Quentin Leboucher/AFP/Getty Images

Senior officers in Nigeria military found guilty of helping Boko Haram

Alleged sabotage could help explain military’s failure to curb group that recently kidnapped hundreds of schoolgirls

Ten generals and five other senior military officers have been found guilty in a court-martial of providing arms and information to Boko Haram, several Nigerian newspapers reported, though the military denied the accusations.

The developments, first reported on Tuesday, follow months of allegations from politicians and soldiers who told The Associated Press that some senior officers have been helping the armed group, and that some rank-and-file soldiers even fight alongside the rebels before returning to army barracks.

Nigeria's government and military have come under increasing scrutiny for failing to find hundreds of schoolgirls kidnapped in April by the armed group, which wants to carve out a fundamentalist Islamic state in northern Nigeria. 

Sources have said that information provided by army officers has helped Boko Haram to ambush military convoys, and in attacks on army camps and outposts in the militant group’s northeastern stronghold.

The Leadership newspaper quoted one officer as saying that four other officers, in addition to the 15, were found guilty of "being disloyal and working for the members of the sect [Boko Haram].”

Defense Ministry spokesman Maj. Gen. Chris Olukolade, who last week denied reports that senior officers were being investigated, reiterated in a statement Tuesday that defense headquarters "wishes to state once again categorically that there is no truth whatsoever in the report.”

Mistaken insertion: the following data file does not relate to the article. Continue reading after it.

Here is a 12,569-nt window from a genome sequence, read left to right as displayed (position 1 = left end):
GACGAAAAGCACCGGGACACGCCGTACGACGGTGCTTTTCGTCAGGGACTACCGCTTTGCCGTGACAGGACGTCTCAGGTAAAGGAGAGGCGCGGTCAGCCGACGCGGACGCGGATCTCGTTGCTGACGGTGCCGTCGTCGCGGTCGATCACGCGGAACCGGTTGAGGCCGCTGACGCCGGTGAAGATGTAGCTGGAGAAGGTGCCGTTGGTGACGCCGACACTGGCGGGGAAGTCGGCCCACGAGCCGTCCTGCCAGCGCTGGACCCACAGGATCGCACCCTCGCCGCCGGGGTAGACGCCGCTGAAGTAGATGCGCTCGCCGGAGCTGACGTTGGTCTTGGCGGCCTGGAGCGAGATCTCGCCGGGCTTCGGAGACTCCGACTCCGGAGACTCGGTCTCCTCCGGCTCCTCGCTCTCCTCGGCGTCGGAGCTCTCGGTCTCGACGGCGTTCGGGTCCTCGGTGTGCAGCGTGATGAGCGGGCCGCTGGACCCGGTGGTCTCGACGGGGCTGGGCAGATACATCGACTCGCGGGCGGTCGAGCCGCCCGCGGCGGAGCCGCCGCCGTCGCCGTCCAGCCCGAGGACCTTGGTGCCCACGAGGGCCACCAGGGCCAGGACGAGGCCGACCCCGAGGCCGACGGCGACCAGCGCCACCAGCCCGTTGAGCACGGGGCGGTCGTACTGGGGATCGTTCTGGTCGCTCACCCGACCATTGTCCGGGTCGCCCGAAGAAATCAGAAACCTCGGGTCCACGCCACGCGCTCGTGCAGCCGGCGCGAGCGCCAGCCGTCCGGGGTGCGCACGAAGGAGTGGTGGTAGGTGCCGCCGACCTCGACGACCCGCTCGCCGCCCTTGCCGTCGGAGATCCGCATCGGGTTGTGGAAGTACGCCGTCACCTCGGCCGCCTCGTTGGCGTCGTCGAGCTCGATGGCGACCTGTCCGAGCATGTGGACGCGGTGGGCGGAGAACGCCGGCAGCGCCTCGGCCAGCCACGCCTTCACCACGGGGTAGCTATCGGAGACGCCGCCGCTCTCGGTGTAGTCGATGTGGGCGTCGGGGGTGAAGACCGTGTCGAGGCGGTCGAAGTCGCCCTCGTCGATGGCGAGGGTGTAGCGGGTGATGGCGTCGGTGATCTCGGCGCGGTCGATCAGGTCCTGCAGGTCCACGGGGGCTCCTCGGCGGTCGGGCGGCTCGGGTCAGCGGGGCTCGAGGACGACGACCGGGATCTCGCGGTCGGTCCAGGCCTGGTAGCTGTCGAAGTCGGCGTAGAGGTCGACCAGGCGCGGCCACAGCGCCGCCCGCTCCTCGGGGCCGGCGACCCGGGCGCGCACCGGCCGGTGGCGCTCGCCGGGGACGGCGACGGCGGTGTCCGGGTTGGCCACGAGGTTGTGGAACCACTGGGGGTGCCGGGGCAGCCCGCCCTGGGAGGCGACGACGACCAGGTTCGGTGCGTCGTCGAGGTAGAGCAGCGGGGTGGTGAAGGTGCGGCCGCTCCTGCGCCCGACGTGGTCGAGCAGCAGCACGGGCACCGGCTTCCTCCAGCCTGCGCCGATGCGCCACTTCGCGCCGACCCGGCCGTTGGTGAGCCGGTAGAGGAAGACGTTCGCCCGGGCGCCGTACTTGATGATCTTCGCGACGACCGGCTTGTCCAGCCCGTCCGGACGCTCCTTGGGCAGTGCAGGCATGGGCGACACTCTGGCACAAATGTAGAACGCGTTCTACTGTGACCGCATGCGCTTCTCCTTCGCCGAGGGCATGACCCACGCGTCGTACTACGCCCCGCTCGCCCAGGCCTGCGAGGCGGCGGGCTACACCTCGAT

He called it a "falsehood" concocted by those who "appear hell-bent on misleading Nigerians and the international community to give credence to the negative impression they are so keen to propagate about the Nigerian military.”

The Defense Ministry's statement was contradicted when Interior Minister Abba Moro told the BBC Wednesday that the courts-martial were "good news.” 

The Nigerian military is accused of such gross human rights violations that Washington's efforts to help in the rescue of the nearly 300 abducted schoolgirls have been limited by U.S. law restricting the sharing of some types of information and technology with abusive security forces.

The alleged sabotage by senior officers could explain the military's failure to curb a five-year uprising by Boko Haram that has killed thousands despite a yearlong state of emergency in the northeast.

President Goodluck Jonathan said last year he believed that some members of the military, and even of his own government, including some Cabinet ministers, sympathized with Boko Haram or belonged to the group.

Jonathan in January fired his entire military command and weeks later replaced the defense minister.

Al Jazeera and wire services

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